Greek Scientist Identifies Parkinson’s Disease Causes

56f38267e4607A Greek scientist has identified how the human organism develops Parkinson’s disease and her research can aid in the search for potential treatments, a Proto Thema report says.

Dorothea Pinotsi is the head of the research team of the Department of Chemical Engineering and Biotechnology at the University of Cambridge. The scientist has identified when Parkinson’s proteins become toxic to brain cells.

The discovery, published in Proceedings of the National Academy of Sciences, opens a pathway for the medical community regarding the “how” and “why” of the manifestation of the particular neurodegenerative disease and the search for new therapies.

Parkinson’s disease is the most common neurodegenerative disease worldwide after Alzheimer’s disease. More than seven million people worldwide suffer from the disease, with symptoms including muscle tremors, stiffness and difficulty in walking. Dementia is common in later stages of the disease.

The research shows how important it is to fully understand the processes at work behind neurodegenerative diseases, so that the right step in the process can be targeted. “With these optical super-resolution techniques, we can really see details we couldn’t see before, so we may be able to counteract this toxic effect at an early stage,” Pinotsi told Proto Thema newspaper.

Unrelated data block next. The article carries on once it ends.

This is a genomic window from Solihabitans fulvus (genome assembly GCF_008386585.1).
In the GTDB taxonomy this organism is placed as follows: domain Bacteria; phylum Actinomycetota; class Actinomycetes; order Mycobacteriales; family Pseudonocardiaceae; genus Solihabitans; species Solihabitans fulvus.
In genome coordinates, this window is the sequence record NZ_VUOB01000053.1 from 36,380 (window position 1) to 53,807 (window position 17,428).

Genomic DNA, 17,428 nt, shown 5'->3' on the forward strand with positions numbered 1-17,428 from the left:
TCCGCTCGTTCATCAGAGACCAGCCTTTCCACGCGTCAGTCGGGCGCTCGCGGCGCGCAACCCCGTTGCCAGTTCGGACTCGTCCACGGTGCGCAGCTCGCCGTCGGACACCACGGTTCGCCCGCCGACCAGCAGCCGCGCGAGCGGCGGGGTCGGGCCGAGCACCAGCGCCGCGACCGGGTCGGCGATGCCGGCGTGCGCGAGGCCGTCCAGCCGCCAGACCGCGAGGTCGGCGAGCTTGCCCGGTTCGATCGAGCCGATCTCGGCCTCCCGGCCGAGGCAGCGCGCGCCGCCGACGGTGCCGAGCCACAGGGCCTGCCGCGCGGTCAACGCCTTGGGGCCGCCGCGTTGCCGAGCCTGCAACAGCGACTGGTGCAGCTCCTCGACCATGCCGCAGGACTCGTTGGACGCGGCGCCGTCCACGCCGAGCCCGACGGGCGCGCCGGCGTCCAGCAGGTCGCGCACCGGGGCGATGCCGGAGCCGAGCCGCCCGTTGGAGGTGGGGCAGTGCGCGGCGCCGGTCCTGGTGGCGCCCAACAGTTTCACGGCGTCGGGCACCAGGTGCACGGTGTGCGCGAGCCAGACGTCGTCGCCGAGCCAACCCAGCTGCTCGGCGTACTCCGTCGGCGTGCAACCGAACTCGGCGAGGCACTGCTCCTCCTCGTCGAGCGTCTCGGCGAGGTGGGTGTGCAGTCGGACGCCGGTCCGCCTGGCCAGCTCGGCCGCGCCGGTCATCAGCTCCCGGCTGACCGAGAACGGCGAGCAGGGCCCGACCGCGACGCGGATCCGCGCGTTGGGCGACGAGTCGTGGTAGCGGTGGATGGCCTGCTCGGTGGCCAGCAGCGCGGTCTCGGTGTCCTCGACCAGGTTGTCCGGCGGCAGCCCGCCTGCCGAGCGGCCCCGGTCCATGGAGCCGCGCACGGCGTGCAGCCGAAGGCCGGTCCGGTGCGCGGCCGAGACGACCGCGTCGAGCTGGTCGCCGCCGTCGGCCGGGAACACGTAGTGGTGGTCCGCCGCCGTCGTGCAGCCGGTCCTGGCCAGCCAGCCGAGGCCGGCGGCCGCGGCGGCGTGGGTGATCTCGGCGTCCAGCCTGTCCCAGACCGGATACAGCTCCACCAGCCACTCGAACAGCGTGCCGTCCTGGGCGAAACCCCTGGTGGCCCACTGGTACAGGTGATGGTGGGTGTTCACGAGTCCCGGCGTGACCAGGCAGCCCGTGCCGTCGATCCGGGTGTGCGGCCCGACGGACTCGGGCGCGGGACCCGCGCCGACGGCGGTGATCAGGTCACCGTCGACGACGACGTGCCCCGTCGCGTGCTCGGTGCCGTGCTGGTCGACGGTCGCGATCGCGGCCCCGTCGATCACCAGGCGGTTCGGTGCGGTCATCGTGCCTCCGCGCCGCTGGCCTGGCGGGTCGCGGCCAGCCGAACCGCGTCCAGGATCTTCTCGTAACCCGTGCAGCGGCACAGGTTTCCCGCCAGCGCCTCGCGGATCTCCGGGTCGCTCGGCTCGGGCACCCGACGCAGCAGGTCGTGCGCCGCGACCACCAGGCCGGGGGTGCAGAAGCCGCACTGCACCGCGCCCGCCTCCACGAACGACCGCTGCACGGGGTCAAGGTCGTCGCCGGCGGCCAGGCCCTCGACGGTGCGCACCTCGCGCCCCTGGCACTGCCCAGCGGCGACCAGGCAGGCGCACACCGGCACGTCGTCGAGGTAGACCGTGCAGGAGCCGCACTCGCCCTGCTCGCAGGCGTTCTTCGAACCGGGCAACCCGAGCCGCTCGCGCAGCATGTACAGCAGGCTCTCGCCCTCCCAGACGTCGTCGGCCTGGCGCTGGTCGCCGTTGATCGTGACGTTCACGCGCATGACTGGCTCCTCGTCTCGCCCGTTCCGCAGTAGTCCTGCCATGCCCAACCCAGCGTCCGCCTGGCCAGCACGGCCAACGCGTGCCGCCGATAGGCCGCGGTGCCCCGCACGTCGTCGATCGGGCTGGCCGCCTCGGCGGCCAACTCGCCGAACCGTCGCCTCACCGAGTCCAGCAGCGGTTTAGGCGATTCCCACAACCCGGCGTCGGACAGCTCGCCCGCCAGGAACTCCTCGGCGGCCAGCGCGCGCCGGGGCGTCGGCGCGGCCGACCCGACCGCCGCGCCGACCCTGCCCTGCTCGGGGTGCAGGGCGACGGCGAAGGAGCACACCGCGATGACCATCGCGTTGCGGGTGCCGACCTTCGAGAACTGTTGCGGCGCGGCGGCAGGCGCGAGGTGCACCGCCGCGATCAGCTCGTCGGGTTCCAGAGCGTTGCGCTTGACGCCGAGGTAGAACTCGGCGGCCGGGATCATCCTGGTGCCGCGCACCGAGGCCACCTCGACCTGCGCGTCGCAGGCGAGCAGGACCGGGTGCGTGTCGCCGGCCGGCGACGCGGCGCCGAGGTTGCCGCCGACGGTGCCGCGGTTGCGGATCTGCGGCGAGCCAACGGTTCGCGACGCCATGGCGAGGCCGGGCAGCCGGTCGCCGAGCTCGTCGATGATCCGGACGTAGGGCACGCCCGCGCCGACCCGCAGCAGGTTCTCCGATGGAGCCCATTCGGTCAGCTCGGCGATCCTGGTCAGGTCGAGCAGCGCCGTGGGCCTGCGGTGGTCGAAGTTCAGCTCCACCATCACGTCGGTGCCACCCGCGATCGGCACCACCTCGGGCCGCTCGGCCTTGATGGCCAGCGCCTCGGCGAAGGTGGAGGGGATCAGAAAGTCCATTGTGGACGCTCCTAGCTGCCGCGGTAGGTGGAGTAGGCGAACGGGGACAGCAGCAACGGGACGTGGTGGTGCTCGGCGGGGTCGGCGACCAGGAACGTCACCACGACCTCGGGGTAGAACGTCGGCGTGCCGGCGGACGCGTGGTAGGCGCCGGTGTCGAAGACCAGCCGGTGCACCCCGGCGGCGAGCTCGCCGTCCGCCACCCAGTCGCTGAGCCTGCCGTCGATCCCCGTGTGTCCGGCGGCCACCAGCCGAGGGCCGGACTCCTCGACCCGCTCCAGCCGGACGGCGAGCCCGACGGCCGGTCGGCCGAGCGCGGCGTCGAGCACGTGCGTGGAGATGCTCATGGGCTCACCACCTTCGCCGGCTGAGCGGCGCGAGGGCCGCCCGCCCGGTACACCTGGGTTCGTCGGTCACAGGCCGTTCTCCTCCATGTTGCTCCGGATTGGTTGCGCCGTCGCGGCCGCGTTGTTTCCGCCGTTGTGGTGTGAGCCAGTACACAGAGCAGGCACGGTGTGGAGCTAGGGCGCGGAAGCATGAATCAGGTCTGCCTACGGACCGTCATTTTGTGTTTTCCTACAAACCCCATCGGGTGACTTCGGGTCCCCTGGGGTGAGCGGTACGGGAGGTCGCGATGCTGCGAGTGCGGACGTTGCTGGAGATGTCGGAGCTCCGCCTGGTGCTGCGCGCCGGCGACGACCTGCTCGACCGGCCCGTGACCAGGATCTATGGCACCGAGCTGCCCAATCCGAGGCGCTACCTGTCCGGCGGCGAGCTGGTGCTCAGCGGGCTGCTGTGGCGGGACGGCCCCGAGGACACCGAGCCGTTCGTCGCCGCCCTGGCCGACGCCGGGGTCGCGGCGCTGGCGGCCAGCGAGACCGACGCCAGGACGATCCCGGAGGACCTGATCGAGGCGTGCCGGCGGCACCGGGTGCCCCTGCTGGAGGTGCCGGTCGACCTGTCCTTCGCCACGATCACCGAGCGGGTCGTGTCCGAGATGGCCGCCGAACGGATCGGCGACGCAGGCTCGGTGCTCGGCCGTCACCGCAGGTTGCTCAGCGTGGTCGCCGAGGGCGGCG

Researchers have used a non-invasive method of observing how the process leading to Parkinson’s disease takes place at the nanoscale, and identified the point in the process at which proteins in the brain become toxic, eventually leading to the death of brain cells.

research results suggest that the same protein can either cause, or protect against, the toxic effects that lead to the death of brain cells, depending on the structural form it takes.

“By observing how serious diseases are developing, we aim to find new methods for early detection of the diseases and their treatment. This is my passion and my goal. To contribute to the development of techniques that can shed light on diseases, ” Pinotsi told Proto Thema newspaper.

Pinotsi studied Electrical Engineering at the National Technical University of Athens, before moving to Zürich to get a PhD in Applied Physics at the Technical University of Zürich.



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